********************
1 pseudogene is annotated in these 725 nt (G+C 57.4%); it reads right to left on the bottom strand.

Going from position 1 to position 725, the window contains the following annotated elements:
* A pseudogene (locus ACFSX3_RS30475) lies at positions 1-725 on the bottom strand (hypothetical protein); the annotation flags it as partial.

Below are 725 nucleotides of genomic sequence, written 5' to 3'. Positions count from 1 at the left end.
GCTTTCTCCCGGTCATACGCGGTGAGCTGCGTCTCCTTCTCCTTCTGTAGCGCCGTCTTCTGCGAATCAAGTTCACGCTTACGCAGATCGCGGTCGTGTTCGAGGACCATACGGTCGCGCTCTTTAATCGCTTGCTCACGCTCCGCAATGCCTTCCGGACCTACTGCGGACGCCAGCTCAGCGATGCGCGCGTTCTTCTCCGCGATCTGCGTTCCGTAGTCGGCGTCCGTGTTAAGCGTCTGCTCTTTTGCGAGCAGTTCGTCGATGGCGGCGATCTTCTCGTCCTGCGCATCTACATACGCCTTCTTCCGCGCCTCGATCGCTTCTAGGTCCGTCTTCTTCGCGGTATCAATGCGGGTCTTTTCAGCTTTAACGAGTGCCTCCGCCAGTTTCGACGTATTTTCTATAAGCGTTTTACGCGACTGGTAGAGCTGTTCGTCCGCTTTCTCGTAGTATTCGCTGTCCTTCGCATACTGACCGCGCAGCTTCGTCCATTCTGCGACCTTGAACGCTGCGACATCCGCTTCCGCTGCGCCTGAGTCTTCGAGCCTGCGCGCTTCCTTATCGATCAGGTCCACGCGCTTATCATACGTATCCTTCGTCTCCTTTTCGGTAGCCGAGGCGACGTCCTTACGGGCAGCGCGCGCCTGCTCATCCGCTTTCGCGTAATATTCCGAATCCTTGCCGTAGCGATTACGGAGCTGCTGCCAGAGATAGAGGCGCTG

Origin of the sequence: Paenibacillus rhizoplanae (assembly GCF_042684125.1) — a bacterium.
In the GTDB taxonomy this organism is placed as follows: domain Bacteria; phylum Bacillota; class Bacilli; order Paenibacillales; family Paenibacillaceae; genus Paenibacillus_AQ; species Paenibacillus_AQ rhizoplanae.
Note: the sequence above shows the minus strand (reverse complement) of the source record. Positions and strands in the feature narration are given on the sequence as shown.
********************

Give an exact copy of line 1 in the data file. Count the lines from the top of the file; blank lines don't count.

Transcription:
1 pseudogene is annotated in these 725 nt (G+C 57.4%); it reads right to left on the bottom strand.